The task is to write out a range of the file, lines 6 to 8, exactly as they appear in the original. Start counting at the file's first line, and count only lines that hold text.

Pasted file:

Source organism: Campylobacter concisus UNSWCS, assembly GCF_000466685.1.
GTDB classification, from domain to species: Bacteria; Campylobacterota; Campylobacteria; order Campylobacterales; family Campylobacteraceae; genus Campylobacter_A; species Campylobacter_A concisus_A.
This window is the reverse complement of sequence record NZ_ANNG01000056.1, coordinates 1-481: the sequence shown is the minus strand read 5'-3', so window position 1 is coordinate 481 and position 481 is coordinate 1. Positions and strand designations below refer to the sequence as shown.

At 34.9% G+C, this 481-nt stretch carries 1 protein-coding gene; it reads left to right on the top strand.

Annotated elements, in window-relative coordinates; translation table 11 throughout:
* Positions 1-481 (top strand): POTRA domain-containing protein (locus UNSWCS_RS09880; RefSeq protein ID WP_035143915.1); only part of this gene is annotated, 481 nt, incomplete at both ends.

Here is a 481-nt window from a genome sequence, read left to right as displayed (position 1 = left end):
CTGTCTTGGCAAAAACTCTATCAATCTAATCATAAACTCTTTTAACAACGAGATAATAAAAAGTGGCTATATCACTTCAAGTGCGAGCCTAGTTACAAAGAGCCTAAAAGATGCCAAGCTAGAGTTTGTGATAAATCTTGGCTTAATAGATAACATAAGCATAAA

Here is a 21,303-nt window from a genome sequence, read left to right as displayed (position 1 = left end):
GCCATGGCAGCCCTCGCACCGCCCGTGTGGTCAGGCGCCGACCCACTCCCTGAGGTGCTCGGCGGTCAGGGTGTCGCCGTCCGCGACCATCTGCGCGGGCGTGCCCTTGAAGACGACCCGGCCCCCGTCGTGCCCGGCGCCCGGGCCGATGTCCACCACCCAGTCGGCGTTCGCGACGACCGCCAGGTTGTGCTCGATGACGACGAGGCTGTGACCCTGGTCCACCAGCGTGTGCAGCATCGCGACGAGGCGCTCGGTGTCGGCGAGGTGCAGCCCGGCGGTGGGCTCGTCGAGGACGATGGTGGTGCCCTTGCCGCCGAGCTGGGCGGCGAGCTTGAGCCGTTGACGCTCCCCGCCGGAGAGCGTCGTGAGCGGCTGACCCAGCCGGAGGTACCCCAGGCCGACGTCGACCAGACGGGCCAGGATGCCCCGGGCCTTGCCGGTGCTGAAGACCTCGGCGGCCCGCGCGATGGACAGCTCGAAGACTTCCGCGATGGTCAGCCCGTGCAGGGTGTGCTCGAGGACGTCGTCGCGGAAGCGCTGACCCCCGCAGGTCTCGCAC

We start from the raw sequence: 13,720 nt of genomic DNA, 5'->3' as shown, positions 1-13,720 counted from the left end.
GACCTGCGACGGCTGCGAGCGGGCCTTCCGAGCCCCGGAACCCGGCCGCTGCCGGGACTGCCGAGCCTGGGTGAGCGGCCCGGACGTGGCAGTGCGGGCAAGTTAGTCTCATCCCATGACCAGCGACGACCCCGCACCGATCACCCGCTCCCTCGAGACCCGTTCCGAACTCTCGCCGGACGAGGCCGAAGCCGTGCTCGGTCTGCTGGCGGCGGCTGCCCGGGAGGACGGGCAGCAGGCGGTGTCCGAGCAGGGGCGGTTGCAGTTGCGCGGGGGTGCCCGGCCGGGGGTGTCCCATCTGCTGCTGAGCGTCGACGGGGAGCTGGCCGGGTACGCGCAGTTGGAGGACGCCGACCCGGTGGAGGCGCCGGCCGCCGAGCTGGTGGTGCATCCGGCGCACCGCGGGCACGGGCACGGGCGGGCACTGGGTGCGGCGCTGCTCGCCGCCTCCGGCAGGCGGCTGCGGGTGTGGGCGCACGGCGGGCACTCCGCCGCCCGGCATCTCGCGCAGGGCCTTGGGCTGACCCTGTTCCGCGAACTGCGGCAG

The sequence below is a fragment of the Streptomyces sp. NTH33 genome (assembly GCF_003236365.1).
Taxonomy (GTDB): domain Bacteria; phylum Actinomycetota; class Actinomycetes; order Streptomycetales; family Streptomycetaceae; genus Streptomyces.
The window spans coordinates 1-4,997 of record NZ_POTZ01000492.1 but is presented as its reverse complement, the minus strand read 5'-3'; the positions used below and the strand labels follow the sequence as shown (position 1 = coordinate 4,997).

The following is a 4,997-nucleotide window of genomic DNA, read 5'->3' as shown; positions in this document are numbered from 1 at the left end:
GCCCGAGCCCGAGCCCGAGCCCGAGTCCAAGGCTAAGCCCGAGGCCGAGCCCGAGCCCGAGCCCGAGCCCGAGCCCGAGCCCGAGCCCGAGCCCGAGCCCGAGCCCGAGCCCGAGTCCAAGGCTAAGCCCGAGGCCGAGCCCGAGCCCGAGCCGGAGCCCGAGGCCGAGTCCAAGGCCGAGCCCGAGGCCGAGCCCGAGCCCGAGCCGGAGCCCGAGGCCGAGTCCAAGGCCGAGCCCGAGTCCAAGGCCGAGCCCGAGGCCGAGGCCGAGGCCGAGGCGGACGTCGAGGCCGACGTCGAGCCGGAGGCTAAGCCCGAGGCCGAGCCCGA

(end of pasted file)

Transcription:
* Positions 1-481 (top strand): POTRA domain-containing protein (locus UNSWCS_RS09880; RefSeq protein ID WP_035143915.1); only part of this gene is annotated, 481 nt, incomplete at both ends.

Here is a 481-nt window from a genome sequence, read left to right as displayed (position 1 = left end):
CTGTCTTGGCAAAAACTCTATCAATCTAATCATAAACTCTTTTAACAACGAGATAATAAAAAGTGGCTATATCACTTCAAGTGCGAGCCTAGTTACAAAGAGCCTAAAAGATGCCAAGCTAGAGTTTGTGATAAATCTTGGCTTAATAGATAACATAAGCATAAA